Admiralty Law Accidents (Jones Act/Unseaworthiness)

As the home of two major ports (Port of Miami and Port Everglades) servicing both cargo and cruise ships, and a prominent playground for pleasure craft, South Florida experiences more than its share of ship and boating accidents. These types of  accidents fall under the umbrella known as Admiralty Law, a fascinating and complex field involving numerous legal principles.

An individual's on-board status dictates which legal principles apply in any given case. Accidents involving crew members fall under the Jones Act (seaman vs. employer) and the law of unseaworthiness (seaman vs. vessel owner and/or operator), while passenger accidents aboard cruise ships and small pleasure craft apply a different set of legal principles.

Employment aboard seagoing vessels is extremely dangerous. Demanding work and Mother Nature make for perilous conditions. Serious accidents are commonplace. Given the unique dangers and risks associated with maritime work, relatively worker friendly laws have evolved to protect seamen from employer negligence.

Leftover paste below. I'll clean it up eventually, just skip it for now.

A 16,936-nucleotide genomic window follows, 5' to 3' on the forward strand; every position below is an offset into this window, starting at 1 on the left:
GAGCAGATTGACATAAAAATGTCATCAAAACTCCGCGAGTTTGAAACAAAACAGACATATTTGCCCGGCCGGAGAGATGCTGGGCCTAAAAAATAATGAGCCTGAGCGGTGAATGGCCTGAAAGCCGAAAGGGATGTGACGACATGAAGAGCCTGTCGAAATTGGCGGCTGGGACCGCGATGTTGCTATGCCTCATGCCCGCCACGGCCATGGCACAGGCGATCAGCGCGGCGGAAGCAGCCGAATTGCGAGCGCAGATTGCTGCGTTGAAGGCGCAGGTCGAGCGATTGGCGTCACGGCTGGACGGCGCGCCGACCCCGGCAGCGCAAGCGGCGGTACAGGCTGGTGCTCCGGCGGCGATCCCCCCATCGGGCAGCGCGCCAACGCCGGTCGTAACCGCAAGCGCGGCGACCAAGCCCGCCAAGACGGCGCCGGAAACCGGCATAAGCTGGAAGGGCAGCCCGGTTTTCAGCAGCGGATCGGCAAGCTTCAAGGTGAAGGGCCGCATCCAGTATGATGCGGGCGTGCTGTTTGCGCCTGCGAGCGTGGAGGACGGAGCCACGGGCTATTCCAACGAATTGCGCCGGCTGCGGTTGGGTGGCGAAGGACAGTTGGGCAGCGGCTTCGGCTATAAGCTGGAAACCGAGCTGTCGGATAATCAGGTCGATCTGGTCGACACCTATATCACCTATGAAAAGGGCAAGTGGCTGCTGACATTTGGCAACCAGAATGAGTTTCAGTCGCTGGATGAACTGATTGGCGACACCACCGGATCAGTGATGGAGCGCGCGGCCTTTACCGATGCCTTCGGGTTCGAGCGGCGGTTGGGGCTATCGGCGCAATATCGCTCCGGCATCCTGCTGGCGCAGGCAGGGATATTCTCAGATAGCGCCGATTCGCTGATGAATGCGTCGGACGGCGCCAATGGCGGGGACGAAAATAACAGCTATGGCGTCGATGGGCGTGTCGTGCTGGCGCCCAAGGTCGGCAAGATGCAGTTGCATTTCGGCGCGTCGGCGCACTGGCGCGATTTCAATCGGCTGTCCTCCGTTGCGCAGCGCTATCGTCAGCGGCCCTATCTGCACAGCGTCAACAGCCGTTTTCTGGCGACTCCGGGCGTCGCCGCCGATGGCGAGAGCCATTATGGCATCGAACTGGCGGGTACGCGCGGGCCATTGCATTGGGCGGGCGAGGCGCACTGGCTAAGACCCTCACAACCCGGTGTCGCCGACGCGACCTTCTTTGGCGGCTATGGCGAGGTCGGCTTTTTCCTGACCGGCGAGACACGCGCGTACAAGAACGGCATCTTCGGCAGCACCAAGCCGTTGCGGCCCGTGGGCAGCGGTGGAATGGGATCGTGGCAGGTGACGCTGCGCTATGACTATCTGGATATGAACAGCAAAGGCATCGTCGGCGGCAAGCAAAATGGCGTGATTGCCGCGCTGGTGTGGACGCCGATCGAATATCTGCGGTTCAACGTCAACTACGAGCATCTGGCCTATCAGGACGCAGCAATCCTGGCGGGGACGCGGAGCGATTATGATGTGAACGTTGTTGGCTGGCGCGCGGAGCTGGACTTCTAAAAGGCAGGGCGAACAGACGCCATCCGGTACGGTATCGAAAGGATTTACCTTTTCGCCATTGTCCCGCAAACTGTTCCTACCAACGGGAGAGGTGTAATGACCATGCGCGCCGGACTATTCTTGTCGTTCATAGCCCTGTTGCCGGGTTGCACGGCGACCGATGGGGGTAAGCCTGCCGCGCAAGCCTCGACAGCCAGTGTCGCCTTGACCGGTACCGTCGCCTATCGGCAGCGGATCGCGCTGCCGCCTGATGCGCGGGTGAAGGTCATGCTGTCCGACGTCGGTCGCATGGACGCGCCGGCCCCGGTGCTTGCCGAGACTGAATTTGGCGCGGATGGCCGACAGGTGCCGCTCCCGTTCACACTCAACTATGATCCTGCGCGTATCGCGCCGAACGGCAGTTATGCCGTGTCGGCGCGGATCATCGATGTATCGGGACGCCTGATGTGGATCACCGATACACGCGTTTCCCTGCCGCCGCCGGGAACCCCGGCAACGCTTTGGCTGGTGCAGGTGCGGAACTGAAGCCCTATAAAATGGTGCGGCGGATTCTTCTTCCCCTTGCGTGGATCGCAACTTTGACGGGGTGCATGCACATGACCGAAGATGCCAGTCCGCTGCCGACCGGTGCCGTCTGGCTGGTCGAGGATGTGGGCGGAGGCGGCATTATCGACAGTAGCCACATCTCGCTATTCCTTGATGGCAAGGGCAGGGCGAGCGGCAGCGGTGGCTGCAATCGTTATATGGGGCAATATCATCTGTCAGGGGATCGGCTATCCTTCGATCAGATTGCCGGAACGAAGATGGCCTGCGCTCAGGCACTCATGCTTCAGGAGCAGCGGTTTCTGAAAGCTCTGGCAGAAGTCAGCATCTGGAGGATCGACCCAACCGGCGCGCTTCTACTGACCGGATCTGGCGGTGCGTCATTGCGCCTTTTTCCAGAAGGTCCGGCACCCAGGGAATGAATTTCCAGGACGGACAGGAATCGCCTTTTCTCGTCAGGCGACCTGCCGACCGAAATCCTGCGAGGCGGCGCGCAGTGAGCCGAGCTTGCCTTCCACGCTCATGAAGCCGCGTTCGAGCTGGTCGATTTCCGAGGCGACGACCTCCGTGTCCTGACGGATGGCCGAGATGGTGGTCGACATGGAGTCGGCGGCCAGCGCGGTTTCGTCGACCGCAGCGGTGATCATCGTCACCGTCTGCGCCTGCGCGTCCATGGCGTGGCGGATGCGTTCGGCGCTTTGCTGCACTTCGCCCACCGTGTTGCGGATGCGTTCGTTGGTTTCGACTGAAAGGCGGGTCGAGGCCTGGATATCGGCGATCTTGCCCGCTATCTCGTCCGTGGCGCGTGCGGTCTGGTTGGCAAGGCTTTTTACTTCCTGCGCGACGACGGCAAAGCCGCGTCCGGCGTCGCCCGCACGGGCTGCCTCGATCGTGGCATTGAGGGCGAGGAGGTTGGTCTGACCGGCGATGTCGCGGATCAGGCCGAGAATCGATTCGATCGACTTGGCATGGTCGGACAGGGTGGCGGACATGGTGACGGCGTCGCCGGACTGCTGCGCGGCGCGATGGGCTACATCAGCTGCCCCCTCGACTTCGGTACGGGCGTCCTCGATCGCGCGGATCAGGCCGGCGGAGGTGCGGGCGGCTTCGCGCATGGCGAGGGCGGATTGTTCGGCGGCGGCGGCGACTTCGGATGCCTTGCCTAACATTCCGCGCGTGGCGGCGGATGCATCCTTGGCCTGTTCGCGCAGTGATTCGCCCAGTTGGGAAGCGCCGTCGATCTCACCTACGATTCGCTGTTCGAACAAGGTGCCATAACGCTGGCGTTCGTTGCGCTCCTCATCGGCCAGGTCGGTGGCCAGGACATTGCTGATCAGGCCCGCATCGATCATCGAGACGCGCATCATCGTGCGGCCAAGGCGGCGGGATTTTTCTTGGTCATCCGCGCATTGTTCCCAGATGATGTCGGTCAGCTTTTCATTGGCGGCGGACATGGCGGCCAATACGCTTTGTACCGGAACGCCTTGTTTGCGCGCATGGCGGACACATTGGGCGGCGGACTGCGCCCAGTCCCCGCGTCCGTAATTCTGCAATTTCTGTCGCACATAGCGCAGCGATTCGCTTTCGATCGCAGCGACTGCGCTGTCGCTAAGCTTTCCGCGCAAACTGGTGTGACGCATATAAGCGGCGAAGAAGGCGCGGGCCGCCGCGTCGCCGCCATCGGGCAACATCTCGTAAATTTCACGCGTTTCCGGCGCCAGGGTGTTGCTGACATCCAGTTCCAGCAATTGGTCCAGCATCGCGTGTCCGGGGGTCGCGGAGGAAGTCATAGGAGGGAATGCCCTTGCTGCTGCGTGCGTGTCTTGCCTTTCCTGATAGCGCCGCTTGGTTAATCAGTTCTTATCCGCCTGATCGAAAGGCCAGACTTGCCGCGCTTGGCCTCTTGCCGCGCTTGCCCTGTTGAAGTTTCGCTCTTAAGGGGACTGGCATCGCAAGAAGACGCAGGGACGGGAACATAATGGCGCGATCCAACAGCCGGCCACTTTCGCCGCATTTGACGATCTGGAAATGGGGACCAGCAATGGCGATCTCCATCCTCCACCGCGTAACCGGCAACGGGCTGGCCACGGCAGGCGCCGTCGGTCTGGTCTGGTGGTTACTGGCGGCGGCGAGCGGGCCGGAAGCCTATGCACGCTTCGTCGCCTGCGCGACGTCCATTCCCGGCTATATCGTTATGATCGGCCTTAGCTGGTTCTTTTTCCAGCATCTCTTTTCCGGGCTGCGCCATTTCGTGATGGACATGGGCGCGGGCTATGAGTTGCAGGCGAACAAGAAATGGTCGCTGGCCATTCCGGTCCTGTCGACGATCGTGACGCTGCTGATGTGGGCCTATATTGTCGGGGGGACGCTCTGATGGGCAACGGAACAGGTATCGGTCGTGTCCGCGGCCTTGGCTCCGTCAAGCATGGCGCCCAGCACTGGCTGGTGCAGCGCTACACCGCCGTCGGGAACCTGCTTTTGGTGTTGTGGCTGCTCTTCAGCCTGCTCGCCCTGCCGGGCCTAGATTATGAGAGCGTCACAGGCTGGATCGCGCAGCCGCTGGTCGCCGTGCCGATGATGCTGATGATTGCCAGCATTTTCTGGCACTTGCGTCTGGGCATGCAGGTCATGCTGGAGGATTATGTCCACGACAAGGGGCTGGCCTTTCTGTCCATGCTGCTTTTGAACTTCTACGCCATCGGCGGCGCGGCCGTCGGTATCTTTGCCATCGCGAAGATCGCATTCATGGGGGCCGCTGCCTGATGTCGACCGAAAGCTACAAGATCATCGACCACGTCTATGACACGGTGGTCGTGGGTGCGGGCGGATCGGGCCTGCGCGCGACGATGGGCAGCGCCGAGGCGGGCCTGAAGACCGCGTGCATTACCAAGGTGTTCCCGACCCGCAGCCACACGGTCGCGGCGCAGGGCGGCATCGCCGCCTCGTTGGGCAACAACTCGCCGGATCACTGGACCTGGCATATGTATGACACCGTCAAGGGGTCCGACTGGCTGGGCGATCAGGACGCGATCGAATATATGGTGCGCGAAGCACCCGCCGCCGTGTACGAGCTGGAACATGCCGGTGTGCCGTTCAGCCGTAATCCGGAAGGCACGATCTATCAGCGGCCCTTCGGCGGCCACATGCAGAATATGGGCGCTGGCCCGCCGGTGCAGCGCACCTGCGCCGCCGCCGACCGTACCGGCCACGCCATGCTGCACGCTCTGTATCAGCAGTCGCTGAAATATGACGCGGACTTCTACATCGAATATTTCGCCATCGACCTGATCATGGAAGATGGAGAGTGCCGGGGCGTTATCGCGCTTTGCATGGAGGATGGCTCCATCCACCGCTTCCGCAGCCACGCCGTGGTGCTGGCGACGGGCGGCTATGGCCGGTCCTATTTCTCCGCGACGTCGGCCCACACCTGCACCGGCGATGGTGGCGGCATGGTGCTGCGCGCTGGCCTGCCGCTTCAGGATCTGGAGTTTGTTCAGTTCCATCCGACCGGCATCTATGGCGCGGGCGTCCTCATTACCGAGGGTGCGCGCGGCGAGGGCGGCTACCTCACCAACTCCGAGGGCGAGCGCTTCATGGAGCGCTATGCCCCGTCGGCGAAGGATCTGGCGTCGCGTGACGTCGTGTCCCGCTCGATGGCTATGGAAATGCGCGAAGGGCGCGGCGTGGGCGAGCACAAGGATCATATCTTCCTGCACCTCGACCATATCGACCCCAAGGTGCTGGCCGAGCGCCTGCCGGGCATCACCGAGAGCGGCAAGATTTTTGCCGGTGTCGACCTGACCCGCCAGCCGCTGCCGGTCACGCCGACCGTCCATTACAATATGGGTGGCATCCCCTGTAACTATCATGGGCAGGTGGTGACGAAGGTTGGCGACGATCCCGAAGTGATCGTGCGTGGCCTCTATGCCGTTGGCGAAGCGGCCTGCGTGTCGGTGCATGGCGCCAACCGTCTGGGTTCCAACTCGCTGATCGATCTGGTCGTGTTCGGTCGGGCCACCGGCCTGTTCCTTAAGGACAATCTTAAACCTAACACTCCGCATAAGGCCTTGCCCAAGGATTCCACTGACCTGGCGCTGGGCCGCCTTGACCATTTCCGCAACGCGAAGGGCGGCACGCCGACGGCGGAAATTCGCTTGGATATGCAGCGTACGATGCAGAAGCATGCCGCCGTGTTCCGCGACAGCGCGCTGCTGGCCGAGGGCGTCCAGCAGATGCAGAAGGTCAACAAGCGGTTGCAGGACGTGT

While recovering from their injuries, crew members should receive   Maintenance & Cure benefits from the employer or its insurance carrier. These benefits are available until the injured ship worker reaches maximum medical cure, defined as the point beyond which there is no reasonable expectation of further improvement. Injured seamen may also be entitled to compensation for pain and suffering, future medical expenses, and loss of earning capacity. Paying this compensation will be the responsibility of the employer, the ship owner, and/or the entity controlling the operation of the vessel.

Cruise ship passengers may also be entitled to compensation for pain and suffering, future medical expenses, and loss of earning capacity. Unlike crew members, however, they are not entitled to Maintenance & Cure benefits. Fault and damages are determined by standards similar to traditional land-based negligence laws. Cruise ship passengers, in particular, must be concerned about a very short statute of limitations period, typically one year. Accidents common to passengers include sexual assault, food poisoning, slip & fall.

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We handle our Maritime Law cases on a contingent basis, meaning that our clients incur no expenses until we win the case. Our able staff speaks English, Spanish, and Creole.

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